The sun – the main reason everybody loves to come to Spain. But without the right protection, the sun can be a killer. Everybody must be aware of their skin type and put on the correct cream or lotion in order to prevent sunburn and life threatening problems like skin cancer and skin disorders.
What to apply?
An average adult, who is five and a half feet tall, weighing approximately 11 stone with a 32 inch waist, should apply about one ounce of sunscreen to the uncovered body area. Approximately half a tea spoon of lotion should be applied to the face alone. The lotion should be rubbed evenly all over the skin to protect it properly. Proper application and use are the most important elements when trying to protect the skin.
Sun lotion should be reapplied every two to three hours and research has shown that the best protection is achieved by application 15-30 minutes before exposure, followed by one reapplication 15-30 minutes after the sun exposure begins. Further reapplication is only necessary after activities such as swimming, sweating and rubbing. Most sunscreens today are labelled waterproof but it is still necessary to reapply after contact with water. It is always better to be safe than sorry. In addition, sun lotion needs to be reapplied within two hours in order to remain effective. Not reapplying could even cause more cell damage than not using sunscreen at all, due to the release of extra free radicals from absorbed chemicals.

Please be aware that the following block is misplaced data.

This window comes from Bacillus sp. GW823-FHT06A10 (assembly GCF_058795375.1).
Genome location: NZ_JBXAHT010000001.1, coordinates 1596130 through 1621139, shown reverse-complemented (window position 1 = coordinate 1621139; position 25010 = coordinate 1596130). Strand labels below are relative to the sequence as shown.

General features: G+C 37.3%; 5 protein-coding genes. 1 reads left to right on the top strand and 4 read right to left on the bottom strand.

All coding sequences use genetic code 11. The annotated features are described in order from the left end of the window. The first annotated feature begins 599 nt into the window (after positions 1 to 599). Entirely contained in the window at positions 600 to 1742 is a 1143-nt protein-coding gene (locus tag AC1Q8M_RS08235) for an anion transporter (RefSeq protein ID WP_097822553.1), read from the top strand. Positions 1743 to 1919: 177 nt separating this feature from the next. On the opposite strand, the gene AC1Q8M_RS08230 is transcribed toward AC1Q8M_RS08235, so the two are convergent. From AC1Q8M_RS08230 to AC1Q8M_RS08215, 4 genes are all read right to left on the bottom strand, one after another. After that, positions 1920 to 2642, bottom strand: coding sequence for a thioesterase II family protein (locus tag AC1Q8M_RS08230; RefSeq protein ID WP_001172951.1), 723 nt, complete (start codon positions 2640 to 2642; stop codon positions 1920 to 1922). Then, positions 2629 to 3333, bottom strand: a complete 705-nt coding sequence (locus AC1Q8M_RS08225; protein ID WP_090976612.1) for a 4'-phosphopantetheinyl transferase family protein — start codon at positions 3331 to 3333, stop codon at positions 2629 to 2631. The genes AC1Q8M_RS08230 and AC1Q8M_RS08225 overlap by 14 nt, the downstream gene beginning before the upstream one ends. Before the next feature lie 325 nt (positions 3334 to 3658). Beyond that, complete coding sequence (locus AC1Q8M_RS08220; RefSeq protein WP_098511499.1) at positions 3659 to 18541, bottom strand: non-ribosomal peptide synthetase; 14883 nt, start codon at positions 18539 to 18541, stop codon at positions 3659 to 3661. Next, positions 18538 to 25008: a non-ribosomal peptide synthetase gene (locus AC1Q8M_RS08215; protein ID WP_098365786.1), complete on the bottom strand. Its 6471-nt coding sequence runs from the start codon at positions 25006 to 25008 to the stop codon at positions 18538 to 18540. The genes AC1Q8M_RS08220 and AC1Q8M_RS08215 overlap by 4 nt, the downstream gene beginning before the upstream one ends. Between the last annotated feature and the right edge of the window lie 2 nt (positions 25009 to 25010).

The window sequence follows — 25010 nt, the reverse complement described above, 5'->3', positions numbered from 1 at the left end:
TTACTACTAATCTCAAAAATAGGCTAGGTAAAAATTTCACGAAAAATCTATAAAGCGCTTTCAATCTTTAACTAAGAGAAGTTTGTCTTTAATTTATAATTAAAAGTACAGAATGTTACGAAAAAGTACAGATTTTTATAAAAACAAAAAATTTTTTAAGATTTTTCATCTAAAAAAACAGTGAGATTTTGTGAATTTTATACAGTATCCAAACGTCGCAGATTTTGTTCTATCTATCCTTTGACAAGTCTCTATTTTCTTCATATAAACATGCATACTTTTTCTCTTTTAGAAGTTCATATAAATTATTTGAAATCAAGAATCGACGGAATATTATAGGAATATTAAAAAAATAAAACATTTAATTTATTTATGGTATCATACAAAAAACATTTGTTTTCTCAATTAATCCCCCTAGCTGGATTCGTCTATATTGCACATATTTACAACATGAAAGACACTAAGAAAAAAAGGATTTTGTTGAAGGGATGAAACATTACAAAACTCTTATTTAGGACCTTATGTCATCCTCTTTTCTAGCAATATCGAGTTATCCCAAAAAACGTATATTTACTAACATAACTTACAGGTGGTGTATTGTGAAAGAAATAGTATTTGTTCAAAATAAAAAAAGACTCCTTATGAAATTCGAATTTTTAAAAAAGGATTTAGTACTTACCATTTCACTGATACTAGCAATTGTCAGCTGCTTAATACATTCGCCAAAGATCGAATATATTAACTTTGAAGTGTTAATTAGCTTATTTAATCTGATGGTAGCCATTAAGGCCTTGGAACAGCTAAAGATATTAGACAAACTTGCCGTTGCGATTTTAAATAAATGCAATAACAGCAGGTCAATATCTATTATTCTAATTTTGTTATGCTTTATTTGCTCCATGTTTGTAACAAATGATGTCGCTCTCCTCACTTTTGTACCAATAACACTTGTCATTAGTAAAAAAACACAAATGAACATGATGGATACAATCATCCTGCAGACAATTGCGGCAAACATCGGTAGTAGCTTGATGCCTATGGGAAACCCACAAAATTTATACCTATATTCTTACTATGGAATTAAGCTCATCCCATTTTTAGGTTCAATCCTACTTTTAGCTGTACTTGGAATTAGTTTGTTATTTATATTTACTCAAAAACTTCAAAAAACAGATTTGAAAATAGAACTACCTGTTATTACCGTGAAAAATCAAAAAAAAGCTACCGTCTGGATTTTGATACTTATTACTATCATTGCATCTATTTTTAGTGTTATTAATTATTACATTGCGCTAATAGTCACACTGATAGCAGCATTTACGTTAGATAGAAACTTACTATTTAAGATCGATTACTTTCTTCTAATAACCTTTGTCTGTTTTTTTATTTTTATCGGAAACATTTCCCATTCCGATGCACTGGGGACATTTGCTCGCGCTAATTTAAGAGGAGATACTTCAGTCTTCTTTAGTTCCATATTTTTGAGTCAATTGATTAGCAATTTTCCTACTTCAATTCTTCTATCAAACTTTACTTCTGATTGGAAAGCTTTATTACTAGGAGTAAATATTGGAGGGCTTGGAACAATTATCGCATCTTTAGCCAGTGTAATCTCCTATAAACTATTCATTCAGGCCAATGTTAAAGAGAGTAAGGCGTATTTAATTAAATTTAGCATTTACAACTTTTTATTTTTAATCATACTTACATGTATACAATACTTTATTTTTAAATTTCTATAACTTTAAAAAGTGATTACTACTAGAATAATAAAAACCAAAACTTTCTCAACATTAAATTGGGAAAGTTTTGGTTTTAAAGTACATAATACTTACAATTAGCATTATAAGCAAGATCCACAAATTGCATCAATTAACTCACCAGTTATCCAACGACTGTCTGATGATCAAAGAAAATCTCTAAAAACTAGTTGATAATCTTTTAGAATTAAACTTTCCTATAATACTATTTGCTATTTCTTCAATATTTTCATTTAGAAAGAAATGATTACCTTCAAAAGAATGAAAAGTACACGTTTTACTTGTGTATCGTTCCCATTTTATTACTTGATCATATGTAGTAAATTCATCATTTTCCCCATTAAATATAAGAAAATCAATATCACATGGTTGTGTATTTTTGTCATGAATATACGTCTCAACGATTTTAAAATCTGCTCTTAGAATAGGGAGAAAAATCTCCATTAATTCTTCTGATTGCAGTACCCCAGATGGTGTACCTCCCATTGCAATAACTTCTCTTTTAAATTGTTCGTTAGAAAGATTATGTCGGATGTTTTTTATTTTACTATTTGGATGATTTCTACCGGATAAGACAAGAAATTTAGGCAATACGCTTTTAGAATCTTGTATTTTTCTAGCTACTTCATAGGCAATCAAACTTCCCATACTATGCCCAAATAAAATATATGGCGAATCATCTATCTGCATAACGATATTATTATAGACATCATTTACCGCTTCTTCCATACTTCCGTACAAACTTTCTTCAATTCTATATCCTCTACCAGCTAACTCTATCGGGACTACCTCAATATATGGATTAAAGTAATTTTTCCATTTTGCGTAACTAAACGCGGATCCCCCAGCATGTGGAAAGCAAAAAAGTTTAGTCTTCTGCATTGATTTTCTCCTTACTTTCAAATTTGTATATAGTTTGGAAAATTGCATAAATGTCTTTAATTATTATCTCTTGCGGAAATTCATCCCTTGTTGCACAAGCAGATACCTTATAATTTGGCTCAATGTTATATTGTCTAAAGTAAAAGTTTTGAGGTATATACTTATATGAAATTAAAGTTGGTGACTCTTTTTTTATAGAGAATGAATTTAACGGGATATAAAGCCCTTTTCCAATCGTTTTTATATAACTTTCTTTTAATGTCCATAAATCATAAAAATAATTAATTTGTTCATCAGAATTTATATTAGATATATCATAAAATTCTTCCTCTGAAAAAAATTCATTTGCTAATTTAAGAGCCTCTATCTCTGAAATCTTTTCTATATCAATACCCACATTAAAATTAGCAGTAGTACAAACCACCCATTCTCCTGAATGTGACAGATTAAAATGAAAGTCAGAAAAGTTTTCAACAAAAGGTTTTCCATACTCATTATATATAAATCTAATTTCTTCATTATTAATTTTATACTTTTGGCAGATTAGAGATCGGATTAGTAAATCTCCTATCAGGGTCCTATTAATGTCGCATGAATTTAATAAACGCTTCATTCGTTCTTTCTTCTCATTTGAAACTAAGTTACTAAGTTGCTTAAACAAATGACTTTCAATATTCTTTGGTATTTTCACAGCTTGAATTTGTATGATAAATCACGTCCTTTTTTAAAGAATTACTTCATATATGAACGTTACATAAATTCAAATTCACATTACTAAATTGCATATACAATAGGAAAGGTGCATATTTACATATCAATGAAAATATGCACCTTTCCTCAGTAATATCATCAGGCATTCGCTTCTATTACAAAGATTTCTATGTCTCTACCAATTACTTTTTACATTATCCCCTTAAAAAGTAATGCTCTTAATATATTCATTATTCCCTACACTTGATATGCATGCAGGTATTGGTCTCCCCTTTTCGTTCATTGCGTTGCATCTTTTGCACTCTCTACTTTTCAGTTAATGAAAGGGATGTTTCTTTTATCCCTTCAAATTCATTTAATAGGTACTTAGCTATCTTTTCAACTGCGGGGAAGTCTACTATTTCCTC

All sun creams, lotions and oils display a sun protection factor on the bottle. It is very important that the factor is understood. The factor of a sunscreen is the measure of its effectiveness against UV-B (ultraviolet radiation that causes sunburn). The factor number indicates the length of time a person can be exposed to the sun. If a person would normally burn after 12 minutes for example in the sun without any sunscreen applied, then by wearing factor 10 lotions they would expect to burn after 120 minutes. With this in mind, a factor 8 would mean that you could potentially lie in the sun for eight times as long as usual. However, everyone is different and all skin types vary so it is down to the individual. It must be remembered that factor numbers reach as high as 50 and a high factor is recommended for kids especially.
In practice, the protection afforded by a particular sunscreen depends on factors such as; skin type, the amount applied and number of times applied, whether a person has been sweating or been swimming and finally the amount of lotion the skin has absorbed before exposure to the sun.
The correct steps must be taken to protect your body as sunburn from UV-B rays can lead to skin cancer and ageing of the skin. Ensure you are aware of these steps and make sure sunscreen is applied at every opportunity.